Saturday, November 27, 2010

Good literature is not disappearing

I've discussed this in the past, but there's this myth in publishing (and in the literary world in general) that there was once a literary golden age and that we are now far away from it, in a world where literature is allegedly disappearing and that quality means nothing, all that matters is sales and profits. When I want to shoot this claim down, I always find myself lacking concrete ways to explain myself. Then I found this quote:
"That view [that books must stand or fall on its own merit] is as extinct as the post-chaise and the packet-ship--it belongs to the time when people read books. Nobody does that now; the reviewer was the first to set the example, and the public were only too thankful to follow it. At first they read the reviews; now they read only the publishers' extracts from them. Even these are rapidly being replaced by paragraphs borrowed from the vocabulary of commerce. I often have to look twice before I am sure if I am reading a department-store advertisement or the announcement of a new batch of literature."
Modern complaint? No, this would be from "Expiation" by Edith Wharton (a gracious tip of my hat to Levi Stahl of Ivebeenreadinglately for posting this). There are two fascinating points in the entire quoted passage Levi Stahl chooses to highlight. The first is what I have displayed above - the so-called golden age of literature and lovers of literature - and the other is the matter of publishing crap. Both stem from the same general idea that there was once this wonderful age for literature, where people read only the very best books and publishing was a glorious industry that fulfilled the wishes of its noble customers and that's how the greatest books ever were published. And they lived happily ever after.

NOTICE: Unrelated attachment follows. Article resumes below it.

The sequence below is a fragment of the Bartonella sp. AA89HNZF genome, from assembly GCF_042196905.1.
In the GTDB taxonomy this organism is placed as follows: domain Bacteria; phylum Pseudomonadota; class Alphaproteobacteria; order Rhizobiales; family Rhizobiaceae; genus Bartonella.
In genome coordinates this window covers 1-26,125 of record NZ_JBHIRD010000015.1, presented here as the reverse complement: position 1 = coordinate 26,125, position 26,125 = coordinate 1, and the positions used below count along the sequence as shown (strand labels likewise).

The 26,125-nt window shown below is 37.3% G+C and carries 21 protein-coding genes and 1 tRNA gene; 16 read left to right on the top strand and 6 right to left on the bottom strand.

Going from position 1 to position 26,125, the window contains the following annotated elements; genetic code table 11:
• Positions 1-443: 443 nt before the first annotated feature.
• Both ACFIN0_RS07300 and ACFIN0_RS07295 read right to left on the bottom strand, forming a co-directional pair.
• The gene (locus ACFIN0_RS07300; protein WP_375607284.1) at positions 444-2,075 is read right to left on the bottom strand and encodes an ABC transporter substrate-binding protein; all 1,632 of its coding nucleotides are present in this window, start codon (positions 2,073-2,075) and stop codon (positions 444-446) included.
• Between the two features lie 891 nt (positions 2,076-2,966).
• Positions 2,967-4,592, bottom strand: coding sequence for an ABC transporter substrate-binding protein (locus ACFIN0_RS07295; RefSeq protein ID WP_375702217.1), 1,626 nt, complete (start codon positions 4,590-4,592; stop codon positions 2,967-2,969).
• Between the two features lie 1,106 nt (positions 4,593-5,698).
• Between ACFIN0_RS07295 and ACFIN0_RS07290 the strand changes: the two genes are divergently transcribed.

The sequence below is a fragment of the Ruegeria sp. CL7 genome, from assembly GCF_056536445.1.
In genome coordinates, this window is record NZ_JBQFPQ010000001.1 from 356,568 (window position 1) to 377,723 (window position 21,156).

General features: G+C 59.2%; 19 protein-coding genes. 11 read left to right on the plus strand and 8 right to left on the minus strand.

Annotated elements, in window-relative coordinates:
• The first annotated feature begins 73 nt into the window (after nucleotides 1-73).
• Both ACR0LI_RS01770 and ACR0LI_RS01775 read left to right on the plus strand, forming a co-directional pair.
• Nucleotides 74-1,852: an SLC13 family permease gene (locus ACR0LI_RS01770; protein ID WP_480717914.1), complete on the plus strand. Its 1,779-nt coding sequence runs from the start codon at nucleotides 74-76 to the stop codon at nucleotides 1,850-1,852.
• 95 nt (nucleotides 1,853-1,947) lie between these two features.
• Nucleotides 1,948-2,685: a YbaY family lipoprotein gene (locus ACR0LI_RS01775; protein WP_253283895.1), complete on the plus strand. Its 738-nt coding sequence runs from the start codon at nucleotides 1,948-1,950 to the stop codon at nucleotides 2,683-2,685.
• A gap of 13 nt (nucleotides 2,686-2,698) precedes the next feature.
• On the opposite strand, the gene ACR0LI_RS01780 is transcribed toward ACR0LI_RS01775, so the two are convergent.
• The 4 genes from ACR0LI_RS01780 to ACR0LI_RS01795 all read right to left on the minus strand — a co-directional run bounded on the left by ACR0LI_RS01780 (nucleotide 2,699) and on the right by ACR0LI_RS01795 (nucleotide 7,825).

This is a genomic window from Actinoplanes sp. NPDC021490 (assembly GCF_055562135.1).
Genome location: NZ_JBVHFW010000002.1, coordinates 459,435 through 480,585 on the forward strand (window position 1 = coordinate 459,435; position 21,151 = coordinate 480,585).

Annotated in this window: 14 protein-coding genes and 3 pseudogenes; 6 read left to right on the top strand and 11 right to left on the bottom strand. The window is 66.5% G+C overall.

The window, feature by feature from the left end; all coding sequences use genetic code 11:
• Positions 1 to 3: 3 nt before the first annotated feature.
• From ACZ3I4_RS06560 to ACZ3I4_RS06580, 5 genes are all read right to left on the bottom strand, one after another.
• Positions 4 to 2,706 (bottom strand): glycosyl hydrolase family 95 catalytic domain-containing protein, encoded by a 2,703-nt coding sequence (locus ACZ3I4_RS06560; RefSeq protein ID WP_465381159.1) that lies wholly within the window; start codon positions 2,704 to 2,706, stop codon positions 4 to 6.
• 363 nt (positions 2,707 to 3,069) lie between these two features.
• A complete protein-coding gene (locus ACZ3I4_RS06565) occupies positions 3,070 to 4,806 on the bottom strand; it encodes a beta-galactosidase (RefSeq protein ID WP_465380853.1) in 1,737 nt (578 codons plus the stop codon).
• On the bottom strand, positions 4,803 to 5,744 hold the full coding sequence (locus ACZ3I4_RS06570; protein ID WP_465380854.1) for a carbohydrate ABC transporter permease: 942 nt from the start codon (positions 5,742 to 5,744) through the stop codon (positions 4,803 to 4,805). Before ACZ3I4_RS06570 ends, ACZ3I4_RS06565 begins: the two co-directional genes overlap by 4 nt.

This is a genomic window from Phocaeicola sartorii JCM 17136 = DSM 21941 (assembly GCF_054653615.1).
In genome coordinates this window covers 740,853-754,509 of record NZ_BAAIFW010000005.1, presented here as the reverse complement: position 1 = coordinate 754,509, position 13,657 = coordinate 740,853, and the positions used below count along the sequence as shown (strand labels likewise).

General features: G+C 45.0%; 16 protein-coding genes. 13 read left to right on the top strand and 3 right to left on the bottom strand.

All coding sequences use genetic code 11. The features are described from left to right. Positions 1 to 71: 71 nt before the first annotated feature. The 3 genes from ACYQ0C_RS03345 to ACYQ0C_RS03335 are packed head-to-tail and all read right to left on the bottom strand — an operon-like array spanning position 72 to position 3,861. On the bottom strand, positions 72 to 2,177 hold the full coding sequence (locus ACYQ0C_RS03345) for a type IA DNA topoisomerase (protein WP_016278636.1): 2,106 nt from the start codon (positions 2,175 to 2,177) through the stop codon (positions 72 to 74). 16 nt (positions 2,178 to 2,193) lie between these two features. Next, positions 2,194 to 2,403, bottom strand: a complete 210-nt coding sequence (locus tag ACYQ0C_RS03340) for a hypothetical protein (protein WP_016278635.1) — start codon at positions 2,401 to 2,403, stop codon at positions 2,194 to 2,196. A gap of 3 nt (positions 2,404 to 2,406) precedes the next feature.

Except when you start to think about it a little more in depth, it makes no sense. Not that such a golden age could exist, but rather the realization that it hasn't. Not yet, at least. Or maybe it's been going on all around us. Or something like that.

My favorite example of this is  in Of Human Bondage. Philip laments how Mildred reads trashy books. Based on the publication date of Of Human Bondage and Wharton's own time, I'd have to guess that she's referencing the bygone days that are sadly mentioned in Of Human Bondage. Not proof against a golden age, perhaps, but evidence. Hints. A nice reference point.

So generations of authors and readers have felt that an age of quality literature was coming to an end. Today we see the dawning of an eReader age and mark that as the doom of literature as we know it. I don't just mean books, I mean literature. I have read many a blog posts about how technology is ruining our ability to enjoy quality literature, how soon all books are going to be gimmicky or "enhanced eBooks", distracting us further with extras that aren't actually books. Who knows - maybe these fears are founded. But I for one doubt that quality literature will cease to exist (just as I don't believe that print books will ever disappear).

Is good literature getting hard to find? Maybe. Does that mean it no longer exists? Absolutely not. I may not read many new excellent super-hyped novels these days, but I have read several excellent new novels from around the globe in a variety of genres, regardless the praise and attention they've received. A reader just needs to know how to look. Just as we find numerous excellent books from the time Wharton complained about the death of quality literature, the next generations will find our gems. We need not stress so much.

2 comments:

  1. Great essay! I agree with you entirely.

    I'll add another example: I am reading a biography of Marie Antoinette. Apparently, she loved to read trashy romance novels and was criticized for not reading good literature. Her taste in books was roundly condemned at the time (the late 1700s) and used as evidence that she was stupid and a bad queen.

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  2. Not stressing so much sounds like a great plan! I was interested to learn (I think it was in Matthew Battle's Library) about the poor reputation that readers of fiction had in the early 20thC, how lending libraries and public libraries were discouraging patrons from reading what we would now consider "quality literature": interesting how much perspectives change over time and to identify bookish patterns.

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